Earlier this week, I walked into a friend’s house to find a beautiful loaf of bread resting on her kitchen counter. “What is that?” I asked, with the particular tone of voice that I suppose many women (if I’m to believe the televison commercials) reserve for jewelry, shoes and chocolate. Knowing that my friend shares, and to be completely honest, exceeds my own obsession with and knowledge of the complicated art of baking bread, I assumed there was something to be excited about.
The loaf was a pane rustico, baked according to the incredibly easy directions provided by Dr. David B. Fankhauser, a professor of biology and chemistry who shares chemically and biologically informed insight about the making of cheese, the baking of bread, and occasionally, the butchering of deer.
A few years ago, my husband and I purchased a state-of-the-art bread machine, recommended by my same bread-making friend. It was around that time that I began my quest for the perfect loaf of artisan bread, a quest that might have ended this weekend in the perfection of the pane rustico.
In the short number of years I’ve lived in Madison, the variety of amenities available to residents has increased exponentially. We now have sushi, locally brewed beer and a bookstore. But there’s nothing in Madison that quite compares to the fresh baked bread available in Louisville from places like the Blue Dog Bakery. And when you live an hour away, popping down to a bakery early enough in the morning to procure bread before it’s all run out is less than convenient, to say the least.
This increases your incentive to learn how to produce such bread yourself. If you’re someone who’s never actually tried to reproduce a loaf of artisan bread, you might think making a gorgeous, crusty, chewy French baguette or boule is a piece of cake. But let me tell you from long experience that it is not. Until Dr. David B. Fankhauser came along, that is.
The brown, chewy crust produced by professional bakeries like Blue Dog is a result of high moisture and steam. In fact, many industrial ovens have special steam-injecting apparatus that’s difficult to duplicate in a conventional oven. I’ve tried spritzing water in the oven, filling a pan with boiling water, and dropping a heated brick (yes, an actual brick) in a pan of water, all in attempts to replicate this industrial steam. My success with all these techniques has been limited and sporadic; sometimes it seems as if the less attention I pay to the bread, the better it turns out. But just when I think I’ve mastered a lovely French baguette, something changes and the next time I’m back to square one.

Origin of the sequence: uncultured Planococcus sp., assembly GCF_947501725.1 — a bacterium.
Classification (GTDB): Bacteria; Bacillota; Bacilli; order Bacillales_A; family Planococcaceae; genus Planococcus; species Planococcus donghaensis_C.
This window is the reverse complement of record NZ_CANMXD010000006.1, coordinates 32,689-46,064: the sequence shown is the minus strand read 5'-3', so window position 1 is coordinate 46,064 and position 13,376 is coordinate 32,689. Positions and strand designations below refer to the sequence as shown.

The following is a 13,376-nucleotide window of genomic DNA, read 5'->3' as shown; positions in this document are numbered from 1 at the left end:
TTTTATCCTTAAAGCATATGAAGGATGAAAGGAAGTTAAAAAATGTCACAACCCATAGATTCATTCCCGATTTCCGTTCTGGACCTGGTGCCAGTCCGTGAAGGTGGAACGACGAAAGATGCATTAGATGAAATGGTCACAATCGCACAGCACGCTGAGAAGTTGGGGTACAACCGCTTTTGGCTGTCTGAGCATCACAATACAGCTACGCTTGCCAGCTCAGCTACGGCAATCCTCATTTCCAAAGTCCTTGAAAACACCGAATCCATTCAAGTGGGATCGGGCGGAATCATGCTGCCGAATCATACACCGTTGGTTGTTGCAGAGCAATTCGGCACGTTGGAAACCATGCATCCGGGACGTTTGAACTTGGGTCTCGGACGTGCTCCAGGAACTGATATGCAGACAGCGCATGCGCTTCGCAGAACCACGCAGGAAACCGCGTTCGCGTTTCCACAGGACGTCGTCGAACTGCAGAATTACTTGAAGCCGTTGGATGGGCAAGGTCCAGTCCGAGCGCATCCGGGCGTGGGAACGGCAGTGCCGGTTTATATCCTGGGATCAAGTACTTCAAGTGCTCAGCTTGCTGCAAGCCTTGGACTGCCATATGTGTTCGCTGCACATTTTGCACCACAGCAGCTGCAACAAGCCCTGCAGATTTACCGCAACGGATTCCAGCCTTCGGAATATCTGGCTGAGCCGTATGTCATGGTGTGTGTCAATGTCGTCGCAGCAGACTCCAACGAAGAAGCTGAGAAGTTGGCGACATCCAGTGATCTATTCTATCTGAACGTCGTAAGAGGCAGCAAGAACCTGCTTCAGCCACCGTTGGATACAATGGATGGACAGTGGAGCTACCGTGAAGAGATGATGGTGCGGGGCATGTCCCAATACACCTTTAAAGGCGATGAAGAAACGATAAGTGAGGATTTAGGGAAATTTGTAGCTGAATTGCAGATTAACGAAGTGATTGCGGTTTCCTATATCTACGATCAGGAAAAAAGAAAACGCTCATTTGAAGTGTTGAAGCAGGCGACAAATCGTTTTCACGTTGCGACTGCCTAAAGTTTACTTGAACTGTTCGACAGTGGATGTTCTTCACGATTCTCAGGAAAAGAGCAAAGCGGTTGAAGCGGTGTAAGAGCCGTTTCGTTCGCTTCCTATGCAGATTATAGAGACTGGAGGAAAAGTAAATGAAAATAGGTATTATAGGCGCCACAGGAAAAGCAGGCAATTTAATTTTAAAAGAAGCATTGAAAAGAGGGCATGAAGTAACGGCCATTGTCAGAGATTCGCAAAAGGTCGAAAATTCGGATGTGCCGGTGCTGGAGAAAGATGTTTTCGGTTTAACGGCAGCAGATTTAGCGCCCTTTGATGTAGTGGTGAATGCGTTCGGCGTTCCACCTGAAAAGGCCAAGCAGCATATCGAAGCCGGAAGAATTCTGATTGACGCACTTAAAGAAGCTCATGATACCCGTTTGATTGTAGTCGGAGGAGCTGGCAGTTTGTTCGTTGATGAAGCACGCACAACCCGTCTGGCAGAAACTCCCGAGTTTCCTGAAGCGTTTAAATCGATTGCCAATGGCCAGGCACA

My husband and daughter love truly chewy bread–the kind of bread that helps dislodge loose teeth and that can send crumbs flying across the table in the physical effort it takes to eat. None of my attempts to date had quite replicated that level of chewiness, brick or no brick. Who knew the answer was a simple as a cast iron pan.
You can check out the full directions at Dr. David B. Fankhauser’s website, here, but in essence, the keys are a very wet dough that isn’t kneaded and a cast iron pan. Many artisan bread doughs like ciabatta are very wet and sticky, and this pane rustico is no exception. But do not be afraid of the wet and the sticky. Embrace the wet and sticky. And then throw it into a cast iron pan to bake and be done with it.
The cast iron pan traps the moisture needed to make the crust chewy and brown. It does so more effectively than any of the steam methods I’ve tried, and without the hassle of, say, heating bricks or opening the oven door every 20 seconds to spray water inside. I used our Le Creuset Dutch oven, but any cast iron pan with a lid should work.
If you’re a real fan of the crusty and the chewy, I might leave the bread in a bit longer than Dr. Fankhauser suggests. Also, don’t forget to add the salt, which though listed as an ingredient, is missing from the actual instructions. In fact, I’d add a little more salt, because salt makes everything taste better, and you would have to add a whole lot of salt to come close to the amount consumed in “industrial” food products. And remember that you need to start the bread the night before.
Then let the bread crumbs fly, because you’ll see some heavy-duty gnawing on this bread. And because the loaf looks so beautiful out of the oven, be sure no one makes the mistake of assuming you didn’t bake it yourself. “What is that?” they’ll ask.